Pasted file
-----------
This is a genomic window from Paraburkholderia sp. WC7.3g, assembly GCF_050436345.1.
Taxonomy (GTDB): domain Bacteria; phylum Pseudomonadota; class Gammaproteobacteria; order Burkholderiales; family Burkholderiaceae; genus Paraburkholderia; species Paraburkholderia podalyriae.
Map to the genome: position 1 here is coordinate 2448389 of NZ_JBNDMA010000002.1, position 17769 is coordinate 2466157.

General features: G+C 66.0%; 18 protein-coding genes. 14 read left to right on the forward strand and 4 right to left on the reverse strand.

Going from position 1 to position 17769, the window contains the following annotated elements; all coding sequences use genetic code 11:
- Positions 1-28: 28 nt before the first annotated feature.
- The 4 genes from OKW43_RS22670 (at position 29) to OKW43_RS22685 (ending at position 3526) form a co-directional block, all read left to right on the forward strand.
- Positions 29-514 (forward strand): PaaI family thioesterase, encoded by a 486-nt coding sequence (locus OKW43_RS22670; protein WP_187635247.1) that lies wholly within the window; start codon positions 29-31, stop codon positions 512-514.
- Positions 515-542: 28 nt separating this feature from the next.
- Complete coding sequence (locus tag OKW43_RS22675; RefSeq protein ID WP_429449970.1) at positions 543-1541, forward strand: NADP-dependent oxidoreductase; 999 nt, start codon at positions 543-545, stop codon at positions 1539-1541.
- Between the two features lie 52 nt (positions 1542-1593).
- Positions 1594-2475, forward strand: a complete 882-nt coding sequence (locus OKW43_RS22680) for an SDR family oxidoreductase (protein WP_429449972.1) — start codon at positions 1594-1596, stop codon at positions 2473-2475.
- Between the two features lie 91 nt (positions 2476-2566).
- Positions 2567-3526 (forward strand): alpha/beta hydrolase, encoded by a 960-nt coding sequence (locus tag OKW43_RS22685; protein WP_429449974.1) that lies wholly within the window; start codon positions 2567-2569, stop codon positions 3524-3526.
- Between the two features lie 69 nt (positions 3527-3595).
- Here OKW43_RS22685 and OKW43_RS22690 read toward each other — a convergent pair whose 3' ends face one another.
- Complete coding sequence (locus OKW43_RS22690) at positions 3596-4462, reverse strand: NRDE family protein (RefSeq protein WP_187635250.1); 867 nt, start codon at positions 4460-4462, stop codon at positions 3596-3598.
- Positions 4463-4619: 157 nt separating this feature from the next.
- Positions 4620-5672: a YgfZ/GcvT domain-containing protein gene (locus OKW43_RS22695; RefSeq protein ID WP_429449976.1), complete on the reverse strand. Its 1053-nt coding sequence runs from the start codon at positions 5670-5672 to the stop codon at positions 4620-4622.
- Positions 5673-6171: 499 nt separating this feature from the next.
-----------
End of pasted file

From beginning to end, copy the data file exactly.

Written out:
This is a genomic window from Paraburkholderia sp. WC7.3g, assembly GCF_050436345.1.
Taxonomy (GTDB): domain Bacteria; phylum Pseudomonadota; class Gammaproteobacteria; order Burkholderiales; family Burkholderiaceae; genus Paraburkholderia; species Paraburkholderia podalyriae.
Map to the genome: position 1 here is coordinate 2448389 of NZ_JBNDMA010000002.1, position 17769 is coordinate 2466157.

General features: G+C 66.0%; 18 protein-coding genes. 14 read left to right on the forward strand and 4 right to left on the reverse strand.

Going from position 1 to position 17769, the window contains the following annotated elements; all coding sequences use genetic code 11:
- Positions 1-28: 28 nt before the first annotated feature.
- The 4 genes from OKW43_RS22670 (at position 29) to OKW43_RS22685 (ending at position 3526) form a co-directional block, all read left to right on the forward strand.
- Positions 29-514 (forward strand): PaaI family thioesterase, encoded by a 486-nt coding sequence (locus OKW43_RS22670; protein WP_187635247.1) that lies wholly within the window; start codon positions 29-31, stop codon positions 512-514.
- Positions 515-542: 28 nt separating this feature from the next.
- Complete coding sequence (locus tag OKW43_RS22675; RefSeq protein ID WP_429449970.1) at positions 543-1541, forward strand: NADP-dependent oxidoreductase; 999 nt, start codon at positions 543-545, stop codon at positions 1539-1541.
- Between the two features lie 52 nt (positions 1542-1593).
- Positions 1594-2475, forward strand: a complete 882-nt coding sequence (locus OKW43_RS22680) for an SDR family oxidoreductase (protein WP_429449972.1) — start codon at positions 1594-1596, stop codon at positions 2473-2475.
- Between the two features lie 91 nt (positions 2476-2566).
- Positions 2567-3526 (forward strand): alpha/beta hydrolase, encoded by a 960-nt coding sequence (locus tag OKW43_RS22685; protein WP_429449974.1) that lies wholly within the window; start codon positions 2567-2569, stop codon positions 3524-3526.
- Between the two features lie 69 nt (positions 3527-3595).
- Here OKW43_RS22685 and OKW43_RS22690 read toward each other — a convergent pair whose 3' ends face one another.
- Complete coding sequence (locus OKW43_RS22690) at positions 3596-4462, reverse strand: NRDE family protein (RefSeq protein WP_187635250.1); 867 nt, start codon at positions 4460-4462, stop codon at positions 3596-3598.
- Positions 4463-4619: 157 nt separating this feature from the next.
- Positions 4620-5672: a YgfZ/GcvT domain-containing protein gene (locus OKW43_RS22695; RefSeq protein ID WP_429449976.1), complete on the reverse strand. Its 1053-nt coding sequence runs from the start codon at positions 5670-5672 to the stop codon at positions 4620-4622.
- Positions 5673-6171: 499 nt separating this feature from the next.